On the outside edge of the tray is a small stop that slides out. Pull it all the way out until it clicks. That's when the built-in finger raises up and locks into place. We spent a good few days wondering how the complicated plastic assembly worked (or even if did work) until we discovered we hadn't fully extended the assembly.
Unlike other multifunction devices, the Premium is Web-aware (http://www.hp.com/AppStudio). It can run applications from the Web (hosted by HP, that is) that format information from third-party sites for printing on the device. And it can look for and install updates, too.
At the moment, apps are free. HP calls them print apps because they're designed for HP's TouchSmart Web-enabled printers (of which there's just the Premium at the moment). But that also hints they aren't browsers. You can't surf the Web with the Premium.
We've been curious about writing print apps for the printer. Wouldn't it be great to get the top news stories from the Imaging Resource site each day or the newsletter or even a nicely formatted review? Cnet, apparently, has just written an app like that. But HP hasn't released the SDK and even then HP has to host the app (which means approve it, too). So we're not holding our breath. You can learn more about it here: http://h20563.www2.hp.com/developers
Each time you tap an app, the Premium initiates a connection to the Internet that takes between five and ten seconds. It's not quite that instant browser experience you may be used to.
Still it's a unique experience. We tried a number of apps on the Premium.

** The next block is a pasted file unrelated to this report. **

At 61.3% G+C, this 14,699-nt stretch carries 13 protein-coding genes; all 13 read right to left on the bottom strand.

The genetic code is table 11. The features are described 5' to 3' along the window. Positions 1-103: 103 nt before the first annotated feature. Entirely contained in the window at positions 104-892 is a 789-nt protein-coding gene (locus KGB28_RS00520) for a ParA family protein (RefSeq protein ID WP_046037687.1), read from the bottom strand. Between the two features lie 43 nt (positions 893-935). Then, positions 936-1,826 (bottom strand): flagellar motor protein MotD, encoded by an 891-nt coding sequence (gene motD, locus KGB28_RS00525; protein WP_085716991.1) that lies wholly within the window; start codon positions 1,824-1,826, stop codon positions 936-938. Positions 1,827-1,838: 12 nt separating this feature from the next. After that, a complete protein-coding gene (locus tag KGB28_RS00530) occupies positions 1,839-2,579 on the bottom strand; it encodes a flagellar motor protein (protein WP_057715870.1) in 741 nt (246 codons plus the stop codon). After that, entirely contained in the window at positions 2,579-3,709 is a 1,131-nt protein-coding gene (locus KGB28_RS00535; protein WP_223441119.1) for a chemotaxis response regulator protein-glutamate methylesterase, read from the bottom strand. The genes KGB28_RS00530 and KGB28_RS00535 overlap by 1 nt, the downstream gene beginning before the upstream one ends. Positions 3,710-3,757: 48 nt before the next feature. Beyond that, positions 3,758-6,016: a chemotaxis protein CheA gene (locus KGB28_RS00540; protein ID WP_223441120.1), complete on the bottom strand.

Snapfish. We set up a free Snapfish account (which is HP's online photofinishing service). One page promised us 20 free prints while another promised 50 but we had the Premium so we were going to do our own prints anyway. You just supply your name, an email address and a password to create an account. Credit card not required.
With an album uploaded, we edited the images to rotate them into the correct orientation and played a Flash slide show. That all went well, although the slide show is a bit crude by today's standards.
Then we stepped over to the Premium.
We scrolled through the apps by flicking a finger across the touch screen until we found Snapfish. We tapped. Then we entered our email address and our password using the onscreen keyboard and clicked the Remember Me option so we wouldn't have to do it again.
In a blink or two, our albums appeared and we were able to scroll through the images just as if they were on the card reader. When we found one we liked, we printed it.
The quality was just as good as our card reader print had been even though we had uploaded using the faster option (which HP assures is just fine for almost any application).
You can also upload images to your Snapfish account from the Premium.
It's a little like having your own kiosk at home. We're not sure how open the system is, however. There's no Flickr app or Phanfare app, for example.
Disney. We tapped the Disney app to see what was available. There were several items including the Featured Movie, Greeting Cards, Coloring Pages, Crafts and Recipes. The screen only shows three at a time and there's no arrow or other indication that there are more choices, so scroll to see for yourself.
The Featured Movie was, oddly for January, A Christmas Carol and the options included play the trailer, print cards or print crafts. The trailer does indeed play (and the speaker comes to life) with a scrubber so you can skip around as well.
We printed a birthday card with robots delivering the happy message. The job included an instruction sheet, which is optional (just click it off).
We also printed some coloring pages. These were nice big illustrations in black and white begging for a little Crayola color.
And we took a look some of the recipes, which were treats of various kinds (cupcakes, etc.) with patterned decorations or faces. Fun projects for a rainy day and fully stocked pantry.
It was surprisingly not as commercial as we'd expected. Nothing cost us anything.